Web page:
Borenstein received some grief from fans for his human characters being less interesting than the giant reptile that we tried to bomb into submission at Bikini Island, 1946. But even though Borenstein changed the Japanese origin story (most likely to save some American face), Godzilla has always had some original link to humans and our nuclear bombs. Here, there is no origin story linking him in any way to human creation. Legendary, Borenstein and Cornish could get as adventurous as they want. 

But Is This All a Set-Up?

Skull Island was announced just after Legendary had already announced that Rodan, Mothra and King Ghidhora will all feature in the Godzilla sequel. Those are three of Godzilla’s most established foes. Another one? King Kong. Yes, they’ve fought before. Even though it doesn’t make any sense, because Godzilla is as tall as a skyscraper and King Kong took his time climbing one. But Kong is the last of his species, so he’s at least got that fire burning within him.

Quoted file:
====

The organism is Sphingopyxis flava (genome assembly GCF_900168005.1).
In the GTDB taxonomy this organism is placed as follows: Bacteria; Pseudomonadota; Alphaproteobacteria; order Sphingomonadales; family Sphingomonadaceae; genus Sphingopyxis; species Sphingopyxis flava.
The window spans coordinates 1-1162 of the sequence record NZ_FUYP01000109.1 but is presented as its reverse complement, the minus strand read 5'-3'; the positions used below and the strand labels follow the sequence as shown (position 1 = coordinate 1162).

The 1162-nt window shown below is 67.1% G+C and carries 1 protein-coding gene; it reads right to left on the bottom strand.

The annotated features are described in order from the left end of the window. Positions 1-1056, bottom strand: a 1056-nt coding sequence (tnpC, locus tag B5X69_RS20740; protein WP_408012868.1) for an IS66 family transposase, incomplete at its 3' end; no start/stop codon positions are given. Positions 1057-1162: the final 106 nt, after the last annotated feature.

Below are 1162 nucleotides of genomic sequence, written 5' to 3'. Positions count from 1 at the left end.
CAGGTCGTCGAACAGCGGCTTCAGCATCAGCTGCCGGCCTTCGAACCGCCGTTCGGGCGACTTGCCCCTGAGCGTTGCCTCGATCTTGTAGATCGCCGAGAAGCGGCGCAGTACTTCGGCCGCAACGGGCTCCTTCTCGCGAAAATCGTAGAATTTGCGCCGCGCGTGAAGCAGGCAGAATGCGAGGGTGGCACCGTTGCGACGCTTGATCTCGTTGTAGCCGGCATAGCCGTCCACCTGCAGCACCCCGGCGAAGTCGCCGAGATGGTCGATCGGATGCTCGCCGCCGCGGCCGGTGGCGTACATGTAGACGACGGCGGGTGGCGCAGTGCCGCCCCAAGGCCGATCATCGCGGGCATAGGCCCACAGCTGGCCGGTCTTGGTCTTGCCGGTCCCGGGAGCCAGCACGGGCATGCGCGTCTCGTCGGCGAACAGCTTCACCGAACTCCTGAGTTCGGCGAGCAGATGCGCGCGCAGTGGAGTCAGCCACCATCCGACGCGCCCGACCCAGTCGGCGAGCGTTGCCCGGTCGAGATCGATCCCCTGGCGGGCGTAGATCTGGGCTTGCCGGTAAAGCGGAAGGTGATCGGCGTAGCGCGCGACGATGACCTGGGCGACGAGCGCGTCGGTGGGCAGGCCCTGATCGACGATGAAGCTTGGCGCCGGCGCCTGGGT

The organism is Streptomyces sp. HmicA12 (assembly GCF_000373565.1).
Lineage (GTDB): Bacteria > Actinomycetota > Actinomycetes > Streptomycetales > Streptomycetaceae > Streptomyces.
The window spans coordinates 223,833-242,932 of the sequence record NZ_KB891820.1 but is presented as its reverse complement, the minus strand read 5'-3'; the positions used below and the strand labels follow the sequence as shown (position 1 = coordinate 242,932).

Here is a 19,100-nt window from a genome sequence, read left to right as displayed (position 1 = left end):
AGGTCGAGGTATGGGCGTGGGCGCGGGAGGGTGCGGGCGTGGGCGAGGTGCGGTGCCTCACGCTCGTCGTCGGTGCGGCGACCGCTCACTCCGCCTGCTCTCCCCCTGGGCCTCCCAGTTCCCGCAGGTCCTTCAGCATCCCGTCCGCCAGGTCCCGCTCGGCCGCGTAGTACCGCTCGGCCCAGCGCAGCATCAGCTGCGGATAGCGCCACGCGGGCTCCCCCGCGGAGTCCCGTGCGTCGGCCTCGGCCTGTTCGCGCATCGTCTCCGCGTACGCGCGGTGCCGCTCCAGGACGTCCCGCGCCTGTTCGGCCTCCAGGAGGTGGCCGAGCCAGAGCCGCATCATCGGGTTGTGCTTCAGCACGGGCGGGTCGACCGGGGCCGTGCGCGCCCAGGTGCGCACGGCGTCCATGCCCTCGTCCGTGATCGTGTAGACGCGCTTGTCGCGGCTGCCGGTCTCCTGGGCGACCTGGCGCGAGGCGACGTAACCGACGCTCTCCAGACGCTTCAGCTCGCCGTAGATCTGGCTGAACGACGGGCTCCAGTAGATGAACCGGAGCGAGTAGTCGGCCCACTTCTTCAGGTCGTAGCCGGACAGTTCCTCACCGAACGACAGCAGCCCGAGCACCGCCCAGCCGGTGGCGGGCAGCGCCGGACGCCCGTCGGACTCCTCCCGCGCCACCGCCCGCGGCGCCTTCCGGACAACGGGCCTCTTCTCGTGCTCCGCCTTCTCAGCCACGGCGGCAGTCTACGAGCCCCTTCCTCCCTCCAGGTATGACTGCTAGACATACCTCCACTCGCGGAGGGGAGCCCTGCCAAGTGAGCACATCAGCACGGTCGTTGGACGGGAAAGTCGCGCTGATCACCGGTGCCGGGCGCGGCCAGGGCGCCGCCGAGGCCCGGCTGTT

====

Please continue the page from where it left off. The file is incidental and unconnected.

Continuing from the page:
Skull Island has been given a release date – November 4, 2016 – and Godzilla 2 has no release date (Legendary/Universal will wait for director Gareth Edwards to complete his Star Wars spinoff film first). But when Godzilla returns Kong will have gotten his intro film, and the lizard god will, seemingly, dispatch of all or most of its biggest foes in one epic film. Is Legendary setting up the heaviest of heavyweight matches? Will Kong’s origins have to include some new original angle of size and strength to make that fight plausible?

Take a Step Back. What Does CraveOnline Want from Skull Island?